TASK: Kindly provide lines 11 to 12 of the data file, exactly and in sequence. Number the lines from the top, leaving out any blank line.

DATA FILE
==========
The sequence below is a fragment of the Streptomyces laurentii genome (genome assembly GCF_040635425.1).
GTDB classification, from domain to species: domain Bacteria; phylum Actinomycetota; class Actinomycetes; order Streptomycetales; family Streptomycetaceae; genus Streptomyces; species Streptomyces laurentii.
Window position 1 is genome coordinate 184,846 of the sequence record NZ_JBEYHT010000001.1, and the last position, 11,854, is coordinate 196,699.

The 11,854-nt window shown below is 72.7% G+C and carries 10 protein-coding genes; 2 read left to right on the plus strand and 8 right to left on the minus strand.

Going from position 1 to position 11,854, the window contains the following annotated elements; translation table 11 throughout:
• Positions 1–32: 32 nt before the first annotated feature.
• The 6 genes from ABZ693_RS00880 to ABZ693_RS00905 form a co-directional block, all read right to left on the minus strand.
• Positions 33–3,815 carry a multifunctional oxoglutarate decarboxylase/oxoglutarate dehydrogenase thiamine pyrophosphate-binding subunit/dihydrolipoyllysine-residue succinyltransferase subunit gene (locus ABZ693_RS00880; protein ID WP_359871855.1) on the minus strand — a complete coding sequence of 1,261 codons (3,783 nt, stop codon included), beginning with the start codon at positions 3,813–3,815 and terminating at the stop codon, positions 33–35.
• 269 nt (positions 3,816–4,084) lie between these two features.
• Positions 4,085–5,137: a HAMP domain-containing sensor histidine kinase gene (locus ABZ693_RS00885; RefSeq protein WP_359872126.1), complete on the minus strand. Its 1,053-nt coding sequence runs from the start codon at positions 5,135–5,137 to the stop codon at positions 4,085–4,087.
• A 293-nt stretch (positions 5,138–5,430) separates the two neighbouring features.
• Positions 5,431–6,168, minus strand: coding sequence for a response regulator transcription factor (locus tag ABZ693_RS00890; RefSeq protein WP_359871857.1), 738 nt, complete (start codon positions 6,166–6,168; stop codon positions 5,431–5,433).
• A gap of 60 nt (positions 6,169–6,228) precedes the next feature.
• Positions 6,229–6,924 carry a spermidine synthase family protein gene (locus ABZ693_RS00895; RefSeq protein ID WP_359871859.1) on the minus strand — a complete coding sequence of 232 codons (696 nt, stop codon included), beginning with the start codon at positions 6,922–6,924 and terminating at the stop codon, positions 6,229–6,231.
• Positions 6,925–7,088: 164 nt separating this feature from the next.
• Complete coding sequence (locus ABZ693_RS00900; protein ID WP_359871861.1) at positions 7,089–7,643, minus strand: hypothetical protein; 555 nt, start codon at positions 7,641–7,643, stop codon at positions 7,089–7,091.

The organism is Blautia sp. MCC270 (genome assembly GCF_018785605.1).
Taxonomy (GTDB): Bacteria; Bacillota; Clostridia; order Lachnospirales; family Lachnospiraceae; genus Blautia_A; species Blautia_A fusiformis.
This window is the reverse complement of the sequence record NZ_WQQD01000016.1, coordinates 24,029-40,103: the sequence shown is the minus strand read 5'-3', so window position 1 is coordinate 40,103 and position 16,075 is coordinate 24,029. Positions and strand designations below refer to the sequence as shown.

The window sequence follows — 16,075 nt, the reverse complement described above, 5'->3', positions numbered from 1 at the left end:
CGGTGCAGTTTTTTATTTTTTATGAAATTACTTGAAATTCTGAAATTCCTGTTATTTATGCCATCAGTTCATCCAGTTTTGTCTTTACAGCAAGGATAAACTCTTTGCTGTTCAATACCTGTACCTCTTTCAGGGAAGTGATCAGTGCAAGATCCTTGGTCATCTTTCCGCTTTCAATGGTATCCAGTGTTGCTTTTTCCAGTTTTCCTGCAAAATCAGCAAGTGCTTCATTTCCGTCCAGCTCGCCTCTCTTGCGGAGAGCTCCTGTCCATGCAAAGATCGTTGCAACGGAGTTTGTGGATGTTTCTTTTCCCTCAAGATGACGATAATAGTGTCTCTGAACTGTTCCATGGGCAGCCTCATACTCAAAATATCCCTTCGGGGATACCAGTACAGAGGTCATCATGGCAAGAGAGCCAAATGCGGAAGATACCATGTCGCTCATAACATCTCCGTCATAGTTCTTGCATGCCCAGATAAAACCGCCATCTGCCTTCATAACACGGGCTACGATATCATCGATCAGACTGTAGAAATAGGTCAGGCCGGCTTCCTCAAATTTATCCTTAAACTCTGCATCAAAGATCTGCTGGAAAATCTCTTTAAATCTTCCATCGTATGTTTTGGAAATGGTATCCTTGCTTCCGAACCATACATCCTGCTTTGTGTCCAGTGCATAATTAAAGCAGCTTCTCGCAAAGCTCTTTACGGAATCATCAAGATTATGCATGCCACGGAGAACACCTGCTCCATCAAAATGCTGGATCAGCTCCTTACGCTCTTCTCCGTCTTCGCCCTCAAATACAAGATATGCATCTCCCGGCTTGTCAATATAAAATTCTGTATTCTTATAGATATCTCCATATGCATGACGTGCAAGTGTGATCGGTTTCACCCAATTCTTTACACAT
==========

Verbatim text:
• A 293-nt stretch (positions 5,138–5,430) separates the two neighbouring features.
• Positions 5,431–6,168, minus strand: coding sequence for a response regulator transcription factor (locus tag ABZ693_RS00890; RefSeq protein WP_359871857.1), 738 nt, complete (start codon positions 6,166–6,168; stop codon positions 5,431–5,433).